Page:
PM Modi calls for SCO template to fight radicalisation, extremism
New Delhi: Prime Minister Narendra Modi on Friday pitched for developing a common template by the Shanghai Cooperation Organisation (SCO) to fight radicalisation, saying it is a challenge to peace, security and trust deficit in the region as reflected by recent developments in Afghanistan.
In a virtual address at the annual SCO summit, Modi also called for enhancing connectivity between the landlocked Central Asian countries and India but at the same time noted that connectivity projects should be consultative, transparent and they should be implemented while respecting the territorial integrity of all countries.
The prime minister talked about Sufism and the cultural heritage of Central Asia, and said on the basis of this historical heritage, the SCO should develop a common template to fight radicalisation and extremism.
"The 20th anniversary of the SCO is also a suitable occasion to think about the future of the SCO. I believe that the biggest challenges in this area are related to peace, security and trust deficit and the root cause of these problems is increasing radicalisation," the prime minister said.
He said the recent developments in Afghanistan have made this challenge more apparent and the SCO should take an initiative on this issue.
"If we look at history, we will find that the region of Central Asia has been a bastion of moderate and progressive cultures and values. Traditions like Sufism have flourished here over the centuries and spread throughout the region and the world," the prime minister said.
"We can still see their influence in the cultural heritage of this region. On the basis of this historical heritage of Central Asia, SCO should develop a common template to fight radicalisation and extremism," he said.
Modi said the SCO should work to develop a strong network among moderate, tolerant and inclusive institutions and traditions associated with Islam.
"In India, and almost in all SCO countries, there are moderate, tolerant and inclusive institutions and traditions associated with Islam. SCO should work to develop a strong network between them," he said.
"In this context, I appreciate the useful work being done by SCO-RATS. We expect our SCO partners to actively participate in the calendar of activities that has been built for India's Presidency of SCO-RATS," he added.
India has shown keen interest in deepening its security-related cooperation with the SCO and its Regional Anti-Terrorism Structure (RATS), which specifically deals with issues relating to security and defence.
The prime minister said that one of the main reasons for the success of SCO is that its core focus has been on the priorities of the region.
"My suggestions on radicalisation, connectivity and people-to-people relations will further strengthen this role of SCO," he said.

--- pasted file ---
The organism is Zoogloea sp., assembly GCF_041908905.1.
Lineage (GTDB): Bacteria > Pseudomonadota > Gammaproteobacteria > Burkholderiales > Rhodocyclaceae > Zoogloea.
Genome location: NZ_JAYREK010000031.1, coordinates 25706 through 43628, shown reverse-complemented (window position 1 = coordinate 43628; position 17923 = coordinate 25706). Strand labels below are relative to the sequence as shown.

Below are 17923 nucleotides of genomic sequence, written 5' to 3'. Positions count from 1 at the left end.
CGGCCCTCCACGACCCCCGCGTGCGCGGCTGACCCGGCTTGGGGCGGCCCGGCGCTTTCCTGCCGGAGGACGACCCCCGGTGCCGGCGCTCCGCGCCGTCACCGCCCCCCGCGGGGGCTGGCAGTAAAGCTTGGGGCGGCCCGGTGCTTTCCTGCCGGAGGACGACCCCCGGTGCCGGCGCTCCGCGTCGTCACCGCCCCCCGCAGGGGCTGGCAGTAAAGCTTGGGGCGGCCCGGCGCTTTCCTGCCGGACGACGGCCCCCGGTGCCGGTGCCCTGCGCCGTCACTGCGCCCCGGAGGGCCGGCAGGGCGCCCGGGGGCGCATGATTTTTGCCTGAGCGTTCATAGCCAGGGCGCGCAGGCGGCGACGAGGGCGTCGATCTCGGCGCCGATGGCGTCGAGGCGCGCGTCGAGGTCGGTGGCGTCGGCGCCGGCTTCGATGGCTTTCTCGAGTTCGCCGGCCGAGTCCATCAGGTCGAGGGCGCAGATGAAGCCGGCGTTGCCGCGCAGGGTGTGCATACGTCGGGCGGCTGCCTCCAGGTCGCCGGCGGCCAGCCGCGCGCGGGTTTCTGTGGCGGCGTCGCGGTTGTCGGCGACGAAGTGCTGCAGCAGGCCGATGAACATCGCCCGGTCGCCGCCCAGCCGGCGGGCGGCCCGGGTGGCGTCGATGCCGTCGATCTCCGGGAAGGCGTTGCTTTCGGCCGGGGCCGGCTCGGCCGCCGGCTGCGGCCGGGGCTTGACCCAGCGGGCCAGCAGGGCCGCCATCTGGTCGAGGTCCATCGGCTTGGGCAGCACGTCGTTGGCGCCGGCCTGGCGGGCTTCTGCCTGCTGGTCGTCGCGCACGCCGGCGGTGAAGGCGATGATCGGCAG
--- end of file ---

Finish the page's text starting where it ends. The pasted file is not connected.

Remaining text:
The prime minister said fighting radicalisation is not only necessary for regional security and mutual trust, but it is also necessary for the bright future of our younger generations.
"To compete with the developed world, our region has to become a stakeholder in emerging technologies. For this we have to encourage our talented youth towards science and rational thinking," he said.
The prime minister said the vast economic potential of the region has also remained untapped due to radicalisation and insecurity.
He said, to take full advantage of the potential, there was a need to enhance connectivity and that India is committed to increasing its connectivity with Central Asia.
"We believe that landlocked Central Asian countries can benefit immensely by connecting with India's vast market. Unfortunately, many connectivity options are not open to them today due to lack of mutual trust," Modi said.
"Our investment in Iran's Chabahar port and our efforts towards the International North-South Corridor are driven by this reality," he said.
The prime minister said that any initiative on connectivity cannot be a one-way street and that connectivity projects should be consultative, transparent and participatory to ensure mutual trust.
His comments came in the backdrop of increasing criticism of China's Belt and Road Initiative.
"In this regard, respect for the territorial integrity of all countries should be implicit. Based on these principles, the SCO should develop suitable norms for connectivity projects in the region," Modi said.
"With this, we will be able to restore the traditional connectivity of this region and only then connectivity projects will work to connect us, not to increase the distance between us. For this effort, India is ready to make any contribution from its side," he said.
The SCO, seen as a counterweight to NATO, is an eight-member economic and security bloc and has emerged as one of the largest transregional international organisations.
India and Pakistan became its permanent members in 2017.
The SCO was founded at a summit in Shanghai in 2001 by the presidents of Russia, China, the Kyrgyz Republic, Kazakhstan, Tajikistan and Uzbekistan.